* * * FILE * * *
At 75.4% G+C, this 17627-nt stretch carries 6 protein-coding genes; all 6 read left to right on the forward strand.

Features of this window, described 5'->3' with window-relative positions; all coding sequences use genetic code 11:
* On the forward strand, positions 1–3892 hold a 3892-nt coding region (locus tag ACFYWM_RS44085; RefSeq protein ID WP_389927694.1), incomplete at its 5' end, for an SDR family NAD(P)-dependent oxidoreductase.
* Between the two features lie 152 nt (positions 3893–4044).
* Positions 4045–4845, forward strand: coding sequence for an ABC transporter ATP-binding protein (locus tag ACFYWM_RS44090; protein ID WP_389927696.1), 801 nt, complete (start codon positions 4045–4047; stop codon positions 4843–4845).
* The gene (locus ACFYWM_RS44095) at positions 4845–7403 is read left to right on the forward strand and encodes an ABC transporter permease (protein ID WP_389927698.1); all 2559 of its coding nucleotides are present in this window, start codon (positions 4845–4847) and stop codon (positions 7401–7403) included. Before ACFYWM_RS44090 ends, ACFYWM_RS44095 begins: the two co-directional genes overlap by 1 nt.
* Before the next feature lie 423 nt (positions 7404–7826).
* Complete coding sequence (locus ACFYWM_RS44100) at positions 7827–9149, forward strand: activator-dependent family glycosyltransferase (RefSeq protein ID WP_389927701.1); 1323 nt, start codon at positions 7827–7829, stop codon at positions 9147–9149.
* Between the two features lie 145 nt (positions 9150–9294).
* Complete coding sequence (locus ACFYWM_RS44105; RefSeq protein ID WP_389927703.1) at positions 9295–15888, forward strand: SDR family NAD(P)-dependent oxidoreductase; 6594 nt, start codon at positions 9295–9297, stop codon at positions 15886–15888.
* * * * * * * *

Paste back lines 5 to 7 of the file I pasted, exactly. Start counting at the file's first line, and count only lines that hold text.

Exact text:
* Positions 4045–4845, forward strand: coding sequence for an ABC transporter ATP-binding protein (locus tag ACFYWM_RS44090; protein ID WP_389927696.1), 801 nt, complete (start codon positions 4045–4047; stop codon positions 4843–4845).
* The gene (locus ACFYWM_RS44095) at positions 4845–7403 is read left to right on the forward strand and encodes an ABC transporter permease (protein ID WP_389927698.1); all 2559 of its coding nucleotides are present in this window, start codon (positions 4845–4847) and stop codon (positions 7401–7403) included. Before ACFYWM_RS44090 ends, ACFYWM_RS44095 begins: the two co-directional genes overlap by 1 nt.
* Before the next feature lie 423 nt (positions 7404–7826).